Stanley Manne ’52 Research Institute Finishes Construction

Bronx Science’s new university level-research facility is more than just a building: it’s a symbol.


Tamar Padwa

Here is the new the new Stanley Manne ’52 Research Institute.

When you think of notable Bronx Science alumni, several names should probably come to mind. With eight Nobel Laureates, eight Pulitzer Prize winners, and countless leaders in art, science, and business, Bronx Science alumni are  famous for their accomplishments. But recently, one successful graduate became known for something else: his generosity.

Stanley Manne and others were interviewed by local news station Bronx 12 regarding the new building. (Louisiana Stahl)

In November 2022, construction on the new Stanley Manne ’52 Research Institute culminated in a ribbon-cutting ceremony for students, faculty, Bronx Science alumni, and New York City public officials. Made possible by the Bronx Science Alumni Foundation and a $22 million donation from businessman and philanthropist Stanley Manne ’52, this project is the largest gift in New York City public school history. 

The lab includes a confocal microscope, which can scan subjects at multiple depths and create useful 3D images for further study. “This will enable students to take their research to the next level,” said William Fernando ’23 (Eyenain Misgar)

The Manne Institute, which began construction last year, will offer students an opportunity to perform long-term experiments in complex fields such as genetics, microbiology, and animal behavior, taking our school’s impressive research programs to the university level. 

The Stanley Manne Institute opening was a super cool opportunity – I feel like a part of history!”said Camila Kulahlioglu ’23, a research student who was also one of this year’s Regeneron Science Talent Search Scholars. “I am excited to see the future projects that will arise from it.” 

After graduating from Bronx Science, Stanley Manne received a degree in chemical engineering from Columbia University and a masters in business administration from the University of Chicago. Following a successful career in business, Manne turned his focus toward philanthropy, founding the Stanley Manne Children’s Research Institute at the Lurie Children’s Hospital in Chicago, a facility dedicated to battling childhood and adolescent illness.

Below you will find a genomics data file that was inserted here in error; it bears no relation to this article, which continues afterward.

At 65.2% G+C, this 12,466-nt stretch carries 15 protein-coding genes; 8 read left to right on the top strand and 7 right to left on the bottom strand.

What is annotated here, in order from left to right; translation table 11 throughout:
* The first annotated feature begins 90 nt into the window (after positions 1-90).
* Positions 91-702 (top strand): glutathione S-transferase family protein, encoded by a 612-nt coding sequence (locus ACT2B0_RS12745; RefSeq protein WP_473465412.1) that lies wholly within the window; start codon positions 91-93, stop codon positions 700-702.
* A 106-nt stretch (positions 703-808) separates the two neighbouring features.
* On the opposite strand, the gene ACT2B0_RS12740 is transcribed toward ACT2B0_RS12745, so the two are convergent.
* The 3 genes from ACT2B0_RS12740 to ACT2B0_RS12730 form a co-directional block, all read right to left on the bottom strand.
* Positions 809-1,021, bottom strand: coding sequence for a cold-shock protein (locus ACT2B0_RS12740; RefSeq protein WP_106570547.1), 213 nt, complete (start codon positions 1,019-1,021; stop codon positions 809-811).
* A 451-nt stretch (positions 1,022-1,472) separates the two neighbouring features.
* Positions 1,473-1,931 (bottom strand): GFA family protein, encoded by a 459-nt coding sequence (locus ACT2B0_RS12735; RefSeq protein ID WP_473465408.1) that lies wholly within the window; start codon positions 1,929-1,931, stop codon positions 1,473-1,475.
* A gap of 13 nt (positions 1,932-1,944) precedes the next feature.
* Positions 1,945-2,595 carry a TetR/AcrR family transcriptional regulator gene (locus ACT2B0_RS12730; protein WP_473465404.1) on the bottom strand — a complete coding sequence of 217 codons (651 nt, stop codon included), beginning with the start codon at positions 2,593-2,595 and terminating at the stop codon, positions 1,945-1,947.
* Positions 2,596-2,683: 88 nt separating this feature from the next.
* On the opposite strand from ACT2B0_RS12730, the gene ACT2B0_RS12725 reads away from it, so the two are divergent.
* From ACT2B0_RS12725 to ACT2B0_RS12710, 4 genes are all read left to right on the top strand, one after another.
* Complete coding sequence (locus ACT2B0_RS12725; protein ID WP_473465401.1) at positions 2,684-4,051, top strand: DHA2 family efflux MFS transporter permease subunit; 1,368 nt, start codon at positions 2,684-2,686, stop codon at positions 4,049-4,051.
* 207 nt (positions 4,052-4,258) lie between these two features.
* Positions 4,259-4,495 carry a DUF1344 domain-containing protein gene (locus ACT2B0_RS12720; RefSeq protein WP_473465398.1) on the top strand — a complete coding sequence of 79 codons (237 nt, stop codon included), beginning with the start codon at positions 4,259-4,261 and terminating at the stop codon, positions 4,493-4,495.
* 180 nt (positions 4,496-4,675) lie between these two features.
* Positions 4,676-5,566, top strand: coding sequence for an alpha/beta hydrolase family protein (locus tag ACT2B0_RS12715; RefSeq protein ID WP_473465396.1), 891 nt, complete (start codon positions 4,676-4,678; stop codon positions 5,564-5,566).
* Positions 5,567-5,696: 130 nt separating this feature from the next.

Manne was inspired to give back to the Bronx by his brother Louis, whose early success in the family business helped Manne attend Columbia. Louis Manne passed away in 2019 at the age of 100, and Stanley Manne turned his philanthropic efforts where they both grew up: New York.

Manne and the Alumni Foundation wanted this gift to benefit students throughout the Bronx, so along with the building Bronx Science is offering lab access and mentorship opportunities to 4,000 elementary, middle, and high school students of institutional partner schools in the area. 

The ribbon cutting ceremony was preceded by a banquet where students, alumni, and city officials enjoyed a meal and listened to the speakers.
(Tamar Padwa)

“Many lower income families have o send their kids to low funded public schools that provide very lackluster STEM programs,” said Maheen Alam ’25 “This institute will give families an opportunity to send their kids to a nearby program where they will receive a rigorous science education.”

Constructed on the Bronx Science campus  over the course of two years, the Manne Institute houses 11,500 square feet of research space separate from the main Bronx Science building. The lab was designed by Dattner Architects, a professional firm who took special measures to design a building that would fit on the Bronx Science campus.